2 Questions regarding rates (tax and agency)
Thread poster: Joseph Nowell

Joseph Nowell
Belgium
Local time: 14:32
Italian to English
+ ...
Jul 26

Hi all, I've been translating as a freelancer (it>en and en>it) for 3 years and am looking to increase my work, mostly through agencies etc. These forums are very helpful but I couldn't find much help for these questions:

1) Do the rates listed here (https://search.proz.com/employers/rates) take taxing into account? Are they before or after tax?
2) (Related to question 1) An agency has told me that they charge their clients from 0.07 EUR/word up, so they could never pay me 0.08 EUR/word (which is what I asked). Taking into account the way I would get paid (where 20% would be taken off by taxes), what kind of fee would you ask and how would you approach them?

I should add, for context, that I am perfectly bilingual and consider my translations to be of a medium/high quality. But I guess that doesn't mean much considering I'm still kind of starting out.

Thank you and happy translating.
Joe


 

Sheila Wilson  Identity Verified
Spain
Local time: 13:32
Member (2007)
English
+ ...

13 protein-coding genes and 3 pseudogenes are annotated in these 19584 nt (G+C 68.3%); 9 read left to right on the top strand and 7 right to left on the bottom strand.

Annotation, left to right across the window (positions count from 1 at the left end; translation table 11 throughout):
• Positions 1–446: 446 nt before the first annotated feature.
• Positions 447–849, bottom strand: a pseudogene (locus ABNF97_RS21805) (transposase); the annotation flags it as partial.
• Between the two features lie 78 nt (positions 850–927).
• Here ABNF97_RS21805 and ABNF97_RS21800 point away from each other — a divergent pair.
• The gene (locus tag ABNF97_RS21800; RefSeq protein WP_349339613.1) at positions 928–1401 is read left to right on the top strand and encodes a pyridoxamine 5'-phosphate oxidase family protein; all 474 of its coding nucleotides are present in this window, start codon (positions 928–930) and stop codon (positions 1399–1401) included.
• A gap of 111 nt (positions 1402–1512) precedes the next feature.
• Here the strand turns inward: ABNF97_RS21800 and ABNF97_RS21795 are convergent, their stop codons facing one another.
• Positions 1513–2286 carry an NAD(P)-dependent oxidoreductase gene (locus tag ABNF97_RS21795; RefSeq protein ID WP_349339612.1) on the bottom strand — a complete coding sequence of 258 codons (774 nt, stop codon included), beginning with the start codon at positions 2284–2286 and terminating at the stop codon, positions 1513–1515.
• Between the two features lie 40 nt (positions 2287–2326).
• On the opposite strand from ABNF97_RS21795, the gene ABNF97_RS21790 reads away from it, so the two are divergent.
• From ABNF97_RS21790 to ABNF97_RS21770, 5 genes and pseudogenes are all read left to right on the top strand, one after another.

Find your level - there are clients there Jul 27

Joseph Nowell wrote:
1) Do the rates listed here (https://search.proz.com/employers/rates) take taxing into account? Are they before or after tax?

Before tax. Everyone's tax bill is different.
2) (Related to question 1) An agency has told me that they charge their clients from 0.07 EUR/word up, so they could never pay me 0.08 EUR/word (which is what I asked). Taking into account the way I would get paid (where 20% would be taken off by taxes), what kind of fee would you ask and how would you approach them?

Oh well, there are those that feed off the crap at the bottom, and ...


Joseph Nowell
Germaine
 

Tom in London
United Kingdom
Local time: 13:32
Member (2008)
Italian to English
Not true Jul 28

Joseph Nowell wrote:

...An agency has told me that they charge their clients from 0.07 EUR/word up...


Either they're lying, or they have very bad translators working for them day and night at 0,035 or less, trying to make a living.

Stay away from them

PS and yes, the rate that you offer is your final rate (except for VAT if applicable). You pay your own taxes and business expenses out of that rate. So plan accordingly.

[Edited at 2018-07-28 15:43 GMT]


Joseph Nowell
Angie Garbarino
Germaine
 

Samuel Murray  Identity Verified
Netherlands
Local time: 14:32
Member (2006)
English to Afrikaans
+ ...
@Joseph Jul 29

Joseph Nowell wrote:
1) Do the rates listed here (https://search.proz.com/employers/rates) take taxing into account? Are they before or after tax?


Some do, some don't. These figures are aggregates of rates quoted by several translators, and there is no specification at ProZ.com that one's quoted rate must be "before tax" or "after tax". Whatever translators quote, are used to calculate these average rates.